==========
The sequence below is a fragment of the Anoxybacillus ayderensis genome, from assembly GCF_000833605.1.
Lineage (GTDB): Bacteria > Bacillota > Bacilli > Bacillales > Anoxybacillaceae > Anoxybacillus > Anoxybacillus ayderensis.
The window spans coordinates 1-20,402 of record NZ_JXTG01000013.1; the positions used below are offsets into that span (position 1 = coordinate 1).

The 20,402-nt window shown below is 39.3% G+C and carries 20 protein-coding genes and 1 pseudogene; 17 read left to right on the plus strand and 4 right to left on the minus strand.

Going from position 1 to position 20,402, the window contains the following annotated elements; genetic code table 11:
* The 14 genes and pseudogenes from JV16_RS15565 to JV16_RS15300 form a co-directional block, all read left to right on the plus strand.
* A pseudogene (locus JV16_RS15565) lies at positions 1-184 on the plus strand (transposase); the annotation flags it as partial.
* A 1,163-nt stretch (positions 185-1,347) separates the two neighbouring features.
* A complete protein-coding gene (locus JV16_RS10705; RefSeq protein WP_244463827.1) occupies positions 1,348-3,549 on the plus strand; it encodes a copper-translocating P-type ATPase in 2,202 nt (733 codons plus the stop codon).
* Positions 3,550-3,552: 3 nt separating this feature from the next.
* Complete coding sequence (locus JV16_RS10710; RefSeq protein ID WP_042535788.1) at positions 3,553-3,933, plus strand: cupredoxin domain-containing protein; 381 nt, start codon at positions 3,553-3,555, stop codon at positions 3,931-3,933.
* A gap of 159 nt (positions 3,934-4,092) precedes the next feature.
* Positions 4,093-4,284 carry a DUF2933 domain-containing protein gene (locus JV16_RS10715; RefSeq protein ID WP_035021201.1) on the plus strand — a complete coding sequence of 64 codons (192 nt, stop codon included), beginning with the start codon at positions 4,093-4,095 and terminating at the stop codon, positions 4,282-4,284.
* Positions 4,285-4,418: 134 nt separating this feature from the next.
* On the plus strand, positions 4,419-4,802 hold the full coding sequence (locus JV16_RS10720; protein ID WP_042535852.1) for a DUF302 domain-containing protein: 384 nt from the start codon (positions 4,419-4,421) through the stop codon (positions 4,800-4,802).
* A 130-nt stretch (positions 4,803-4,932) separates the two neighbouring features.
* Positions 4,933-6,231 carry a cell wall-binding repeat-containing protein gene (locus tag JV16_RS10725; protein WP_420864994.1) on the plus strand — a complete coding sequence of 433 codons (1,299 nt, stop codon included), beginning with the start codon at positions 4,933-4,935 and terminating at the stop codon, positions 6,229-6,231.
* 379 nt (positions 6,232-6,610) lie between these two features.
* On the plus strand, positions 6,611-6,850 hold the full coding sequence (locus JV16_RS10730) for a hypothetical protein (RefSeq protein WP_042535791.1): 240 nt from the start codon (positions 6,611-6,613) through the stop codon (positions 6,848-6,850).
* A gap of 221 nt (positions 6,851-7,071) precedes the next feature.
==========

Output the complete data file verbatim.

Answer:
The sequence below is a fragment of the Anoxybacillus ayderensis genome, from assembly GCF_000833605.1.
Lineage (GTDB): Bacteria > Bacillota > Bacilli > Bacillales > Anoxybacillaceae > Anoxybacillus > Anoxybacillus ayderensis.
The window spans coordinates 1-20,402 of record NZ_JXTG01000013.1; the positions used below are offsets into that span (position 1 = coordinate 1).

The 20,402-nt window shown below is 39.3% G+C and carries 20 protein-coding genes and 1 pseudogene; 17 read left to right on the plus strand and 4 right to left on the minus strand.

Going from position 1 to position 20,402, the window contains the following annotated elements; genetic code table 11:
* The 14 genes and pseudogenes from JV16_RS15565 to JV16_RS15300 form a co-directional block, all read left to right on the plus strand.
* A pseudogene (locus JV16_RS15565) lies at positions 1-184 on the plus strand (transposase); the annotation flags it as partial.
* A 1,163-nt stretch (positions 185-1,347) separates the two neighbouring features.
* A complete protein-coding gene (locus JV16_RS10705; RefSeq protein WP_244463827.1) occupies positions 1,348-3,549 on the plus strand; it encodes a copper-translocating P-type ATPase in 2,202 nt (733 codons plus the stop codon).
* Positions 3,550-3,552: 3 nt separating this feature from the next.
* Complete coding sequence (locus JV16_RS10710; RefSeq protein ID WP_042535788.1) at positions 3,553-3,933, plus strand: cupredoxin domain-containing protein; 381 nt, start codon at positions 3,553-3,555, stop codon at positions 3,931-3,933.
* A gap of 159 nt (positions 3,934-4,092) precedes the next feature.
* Positions 4,093-4,284 carry a DUF2933 domain-containing protein gene (locus JV16_RS10715; RefSeq protein ID WP_035021201.1) on the plus strand — a complete coding sequence of 64 codons (192 nt, stop codon included), beginning with the start codon at positions 4,093-4,095 and terminating at the stop codon, positions 4,282-4,284.
* Positions 4,285-4,418: 134 nt separating this feature from the next.
* On the plus strand, positions 4,419-4,802 hold the full coding sequence (locus JV16_RS10720; protein ID WP_042535852.1) for a DUF302 domain-containing protein: 384 nt from the start codon (positions 4,419-4,421) through the stop codon (positions 4,800-4,802).
* A 130-nt stretch (positions 4,803-4,932) separates the two neighbouring features.
* Positions 4,933-6,231 carry a cell wall-binding repeat-containing protein gene (locus tag JV16_RS10725; protein WP_420864994.1) on the plus strand — a complete coding sequence of 433 codons (1,299 nt, stop codon included), beginning with the start codon at positions 4,933-4,935 and terminating at the stop codon, positions 6,229-6,231.
* 379 nt (positions 6,232-6,610) lie between these two features.
* On the plus strand, positions 6,611-6,850 hold the full coding sequence (locus JV16_RS10730) for a hypothetical protein (RefSeq protein WP_042535791.1): 240 nt from the start codon (positions 6,611-6,613) through the stop codon (positions 6,848-6,850).
* A gap of 221 nt (positions 6,851-7,071) precedes the next feature.